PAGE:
The economic evaluation consists at least of data collection (regarding investments and operational costs, and benefits), choice between evaluation criteria (pay back period. Net Present Value (NPV) or Internal Rate of Return) and feasibility calculations. The economic data collection builds upon the results of the technical evaluation. In order to properly incorporate the long term economic advantages of Resource Efficient and Cleaner Production, it is highly recommendable to apply Total Cost Assessment principles to the economic evaluation (especially for high cost options).
The objective of environmental evaluation is to determine the positive and negative impacts of the option for the environment. An environmental evaluation must take into account the whole life-cycle of a product or service. There are essentially two types of life-cycle analyses: quantitative and qualitative. The quantitative method involves developing a set of criteria against which the environmental impact of a product can be measured and then actually measuring it against these criteria. Criteria may be developed using parameters such as: the cost of disposal or clean-up of the wastes generated at all stages in the life-cycle; the amount or cost of energy used at all stages in the life cycle; etc. The other, qualitative approach, is more useful for this assessment. It involves drawing up a matrix of environmental issues vs life cycle stages.
First, the technically non-feasible options and the options without a significant environmental benefit can be eliminated. All remaining options can in principle be implemented. However, a selection is required in case of competing options or in case of limited funds.
In the last phase, the feasible prevention measures are implemented and provisions taken to ensure the ongoing application of Resource Efficient and Cleaner Production. The development of such an ongoing programme requires monitoring and evaluation of the results achieved by the implementation of the first group of prevention measures.
The expected result of this phase is threefold:
The measures are organized according to the expected date of implementation. Additionally, the person or department with the prime responsibility for the implementation should be identified.
The effort needed to implement Resource Efficient and Cleaner Production measures can vastly differ substantially. Simple measures (like good housekeeping) can easier be implemented. However, the focus should be on complex measures, which require a substantial investment (high cost options). Implementation of these options can require a detailed preparation such as planning the installation and funding requirements. Next, the installation of equipment requires supervision in order to safeguard optimal use of the new facilities.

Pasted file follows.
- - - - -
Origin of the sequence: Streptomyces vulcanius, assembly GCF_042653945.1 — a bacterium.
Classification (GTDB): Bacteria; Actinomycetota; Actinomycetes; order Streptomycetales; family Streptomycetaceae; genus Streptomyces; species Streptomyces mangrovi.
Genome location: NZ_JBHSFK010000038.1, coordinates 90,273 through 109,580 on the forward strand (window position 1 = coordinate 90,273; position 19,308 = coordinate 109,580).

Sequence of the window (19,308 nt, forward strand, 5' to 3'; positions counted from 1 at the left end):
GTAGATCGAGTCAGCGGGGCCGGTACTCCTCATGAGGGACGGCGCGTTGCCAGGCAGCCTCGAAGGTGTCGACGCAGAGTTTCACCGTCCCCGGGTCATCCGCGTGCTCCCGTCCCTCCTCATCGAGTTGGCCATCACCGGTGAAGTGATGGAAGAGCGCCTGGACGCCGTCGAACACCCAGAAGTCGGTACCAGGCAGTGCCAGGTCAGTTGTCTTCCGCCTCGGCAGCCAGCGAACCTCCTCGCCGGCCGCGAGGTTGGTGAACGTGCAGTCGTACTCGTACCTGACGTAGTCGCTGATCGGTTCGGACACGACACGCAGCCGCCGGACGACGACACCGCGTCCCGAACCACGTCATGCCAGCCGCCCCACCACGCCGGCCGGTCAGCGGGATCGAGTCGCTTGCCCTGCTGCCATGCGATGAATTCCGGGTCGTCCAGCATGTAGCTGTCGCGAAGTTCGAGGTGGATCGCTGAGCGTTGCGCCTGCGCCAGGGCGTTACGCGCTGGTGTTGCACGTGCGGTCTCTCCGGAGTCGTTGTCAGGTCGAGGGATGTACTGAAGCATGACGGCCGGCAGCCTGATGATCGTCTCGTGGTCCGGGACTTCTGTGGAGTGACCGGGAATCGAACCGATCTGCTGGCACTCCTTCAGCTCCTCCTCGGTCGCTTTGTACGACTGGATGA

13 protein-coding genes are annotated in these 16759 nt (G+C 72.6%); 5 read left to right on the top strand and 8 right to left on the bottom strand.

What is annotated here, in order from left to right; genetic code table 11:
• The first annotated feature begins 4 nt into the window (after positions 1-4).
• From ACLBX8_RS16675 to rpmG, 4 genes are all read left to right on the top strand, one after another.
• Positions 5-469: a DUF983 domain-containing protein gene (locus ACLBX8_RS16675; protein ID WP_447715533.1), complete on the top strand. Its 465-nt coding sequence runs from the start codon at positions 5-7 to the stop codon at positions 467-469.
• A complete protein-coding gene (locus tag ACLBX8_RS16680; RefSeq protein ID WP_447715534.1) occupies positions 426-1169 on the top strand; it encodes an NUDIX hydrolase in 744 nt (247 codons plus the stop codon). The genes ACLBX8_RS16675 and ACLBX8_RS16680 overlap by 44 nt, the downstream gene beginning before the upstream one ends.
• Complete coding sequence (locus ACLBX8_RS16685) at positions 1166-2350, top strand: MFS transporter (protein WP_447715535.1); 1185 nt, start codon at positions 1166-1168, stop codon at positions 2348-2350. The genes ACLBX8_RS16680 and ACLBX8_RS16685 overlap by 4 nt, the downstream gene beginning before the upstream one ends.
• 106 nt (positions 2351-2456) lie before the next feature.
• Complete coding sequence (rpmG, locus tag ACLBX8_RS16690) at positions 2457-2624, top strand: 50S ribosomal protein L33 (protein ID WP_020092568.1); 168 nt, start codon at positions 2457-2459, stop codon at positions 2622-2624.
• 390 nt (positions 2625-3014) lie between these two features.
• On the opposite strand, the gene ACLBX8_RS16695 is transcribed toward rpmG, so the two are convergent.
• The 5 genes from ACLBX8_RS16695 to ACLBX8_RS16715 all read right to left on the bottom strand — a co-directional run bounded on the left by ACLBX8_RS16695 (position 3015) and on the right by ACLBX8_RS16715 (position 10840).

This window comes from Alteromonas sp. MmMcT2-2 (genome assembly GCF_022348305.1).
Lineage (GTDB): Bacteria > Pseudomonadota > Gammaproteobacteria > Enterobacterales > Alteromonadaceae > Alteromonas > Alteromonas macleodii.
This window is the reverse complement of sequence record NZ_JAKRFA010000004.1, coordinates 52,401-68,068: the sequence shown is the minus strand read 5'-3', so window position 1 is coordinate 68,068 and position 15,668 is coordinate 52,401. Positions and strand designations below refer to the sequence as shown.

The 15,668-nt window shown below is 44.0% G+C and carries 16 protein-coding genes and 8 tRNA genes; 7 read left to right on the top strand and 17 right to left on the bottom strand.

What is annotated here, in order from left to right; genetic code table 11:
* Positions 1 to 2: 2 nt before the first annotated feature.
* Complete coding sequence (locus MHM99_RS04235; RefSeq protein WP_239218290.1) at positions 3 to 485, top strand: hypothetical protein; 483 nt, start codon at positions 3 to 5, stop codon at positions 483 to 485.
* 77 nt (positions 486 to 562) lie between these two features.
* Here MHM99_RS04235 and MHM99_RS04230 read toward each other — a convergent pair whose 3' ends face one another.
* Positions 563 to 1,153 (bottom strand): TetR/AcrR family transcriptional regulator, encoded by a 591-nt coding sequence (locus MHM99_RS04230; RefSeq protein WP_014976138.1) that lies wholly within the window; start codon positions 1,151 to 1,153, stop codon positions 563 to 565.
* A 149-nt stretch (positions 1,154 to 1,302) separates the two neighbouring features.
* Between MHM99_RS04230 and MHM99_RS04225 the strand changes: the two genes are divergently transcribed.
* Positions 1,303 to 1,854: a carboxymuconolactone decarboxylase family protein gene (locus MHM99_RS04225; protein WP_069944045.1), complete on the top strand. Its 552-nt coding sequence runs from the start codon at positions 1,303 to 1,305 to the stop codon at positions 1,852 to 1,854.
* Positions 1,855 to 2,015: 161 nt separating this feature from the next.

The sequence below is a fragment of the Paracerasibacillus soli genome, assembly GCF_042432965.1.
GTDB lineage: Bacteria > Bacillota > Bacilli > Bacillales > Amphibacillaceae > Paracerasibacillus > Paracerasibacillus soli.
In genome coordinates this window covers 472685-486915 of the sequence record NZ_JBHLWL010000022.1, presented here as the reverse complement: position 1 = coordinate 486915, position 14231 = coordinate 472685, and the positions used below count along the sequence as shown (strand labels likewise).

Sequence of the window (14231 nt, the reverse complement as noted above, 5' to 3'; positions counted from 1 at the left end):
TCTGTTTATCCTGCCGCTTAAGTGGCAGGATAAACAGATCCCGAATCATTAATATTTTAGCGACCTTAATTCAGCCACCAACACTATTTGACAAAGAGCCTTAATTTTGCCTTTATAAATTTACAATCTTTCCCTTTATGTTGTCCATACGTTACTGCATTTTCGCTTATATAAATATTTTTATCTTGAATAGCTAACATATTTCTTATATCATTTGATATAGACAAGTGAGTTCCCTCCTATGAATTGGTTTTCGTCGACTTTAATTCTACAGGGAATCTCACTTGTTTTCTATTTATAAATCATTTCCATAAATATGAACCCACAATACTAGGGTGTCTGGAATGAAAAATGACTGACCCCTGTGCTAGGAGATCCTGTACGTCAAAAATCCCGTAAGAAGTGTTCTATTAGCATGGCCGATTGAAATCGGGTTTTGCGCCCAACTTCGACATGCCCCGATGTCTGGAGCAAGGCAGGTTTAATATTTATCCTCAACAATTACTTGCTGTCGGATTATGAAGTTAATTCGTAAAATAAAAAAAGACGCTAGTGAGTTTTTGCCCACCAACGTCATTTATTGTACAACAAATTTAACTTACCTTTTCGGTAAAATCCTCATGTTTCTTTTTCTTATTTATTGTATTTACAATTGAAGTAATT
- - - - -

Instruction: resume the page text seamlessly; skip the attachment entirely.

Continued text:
Simple indicators should be used to monitor progress and to keep the management as well as other interested parties frequently informed. The choice of the measurement method is crucial. It can be based on changes in waste (and/or emission) quantities, changes in resource consumption (including energy) or changes in profitability. The evaluation of the monitoring data should include changes in the production output and/or changes in the product mix.
The ongoing application of the Resource Efficient and Cleaner Production concept may require structural changes in the organization and management system of the company. The key areas are: integration into the technical development of the company, proper accountability of waste generation, and employee involvement. The integration into the technical development could include preventive maintenance schedules, integration of environmental criteria (such as energy and resource consumption) in the selection of new equipment or integration of Resource Efficient and Cleaner Production into long-term research and development plans. Employee involvement can be achieved by staff education, creation of regular opportunities for two-way internal communication and employee reward programmes.
appropriate provisions to prevent leaks and spills and to achieve proper, standardized operation and maintenance procedures and practices;
replacement of hazardous or non-renewable inputs by less hazardous or renewable materials or by materials with a longer service life-time;
modification of the working procedures, machine instructions and process record keeping for operating the processes at higher efficiency and lower rates of waste and emission generation;
modification of the production equipment so as to run the processes at higher efficiency and lower rates of waste and emission generation;